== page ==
Chris Christie: Don’t Blame Facebook And Twitter For Evil In America

New Jersey Gov. Chris Christie, joined by his family, announces his candidacy for the Republican presidential nomination at Livingston High School on June 30, 2015 in Livingston Twp., New Jersey. Christie made the announcement in the gymnasium of his alma mater, becoming the 14th candidate to join the Republican field.
Jeff Zelevansky/Getty Images

New Jersey Governor Chris Christie is pushing back against the notion that social media is fueling violence and unhealthy behavior trends in America, putting the blame instead on individuals.

“I think that we have to hold people responsible,” Christie said, pointing out that there were disturbed criminals in America before Twitter and Facebook.

Christie reacted to a comment made by CNBC hosts Joe Kernen and Becky Quick for pointing to the “dark side” of social media that was creating a volatile society.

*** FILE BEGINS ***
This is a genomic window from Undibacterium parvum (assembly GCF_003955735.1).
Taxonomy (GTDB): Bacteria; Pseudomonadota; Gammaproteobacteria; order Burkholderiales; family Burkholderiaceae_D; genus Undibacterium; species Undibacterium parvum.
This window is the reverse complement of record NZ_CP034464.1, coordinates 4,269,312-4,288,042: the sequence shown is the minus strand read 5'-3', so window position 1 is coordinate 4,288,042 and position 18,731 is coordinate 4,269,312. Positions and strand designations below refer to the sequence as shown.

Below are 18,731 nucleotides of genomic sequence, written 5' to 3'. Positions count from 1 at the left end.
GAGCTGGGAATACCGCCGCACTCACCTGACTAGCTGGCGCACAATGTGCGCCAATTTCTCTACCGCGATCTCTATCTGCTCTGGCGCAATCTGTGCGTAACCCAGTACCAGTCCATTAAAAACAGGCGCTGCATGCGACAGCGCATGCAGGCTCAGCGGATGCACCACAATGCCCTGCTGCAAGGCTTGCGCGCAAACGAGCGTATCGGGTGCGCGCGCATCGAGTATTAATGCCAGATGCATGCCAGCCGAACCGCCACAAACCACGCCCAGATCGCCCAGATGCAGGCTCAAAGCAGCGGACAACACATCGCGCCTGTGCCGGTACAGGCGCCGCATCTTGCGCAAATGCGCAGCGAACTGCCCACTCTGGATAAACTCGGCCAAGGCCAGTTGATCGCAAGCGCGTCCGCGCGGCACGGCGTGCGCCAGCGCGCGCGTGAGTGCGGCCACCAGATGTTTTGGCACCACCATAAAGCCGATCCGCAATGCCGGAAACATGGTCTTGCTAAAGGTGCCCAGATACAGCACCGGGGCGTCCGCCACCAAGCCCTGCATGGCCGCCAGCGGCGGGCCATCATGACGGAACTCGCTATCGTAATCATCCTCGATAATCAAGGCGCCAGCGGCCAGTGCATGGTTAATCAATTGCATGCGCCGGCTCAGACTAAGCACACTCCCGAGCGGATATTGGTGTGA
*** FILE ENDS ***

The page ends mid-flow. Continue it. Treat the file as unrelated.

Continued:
“Social media I point to as a problem in exacerbating a lot of things that human nature used to have under control a little bit better,” Kernen said referring to the crazy nature of the presidential nomination campaign and the level of violence and vitriol in America.

Christie disagreed.

“So now we are going to blame Twitter or we are going to blame Facebook … well heck, I don’t think that’s the problem,” he said. “The problem is, the stuff we put on it. The stuff we put on it is a problem, you know who does that? Someone who takes their device out and types it in. It doesn’t get there by itself.”

Christie pointed out that more and more people are frustrated that there was no longer any accountability for one’s actions – especially among politicians.

“You have Hillary Clinton saying the law doesn’t apply to her … she makes jokes about it,” Christie said, referring to her Snapchat joke alluding to her deleted emails.

“She should be disqualified to run for President of the United States,” he added.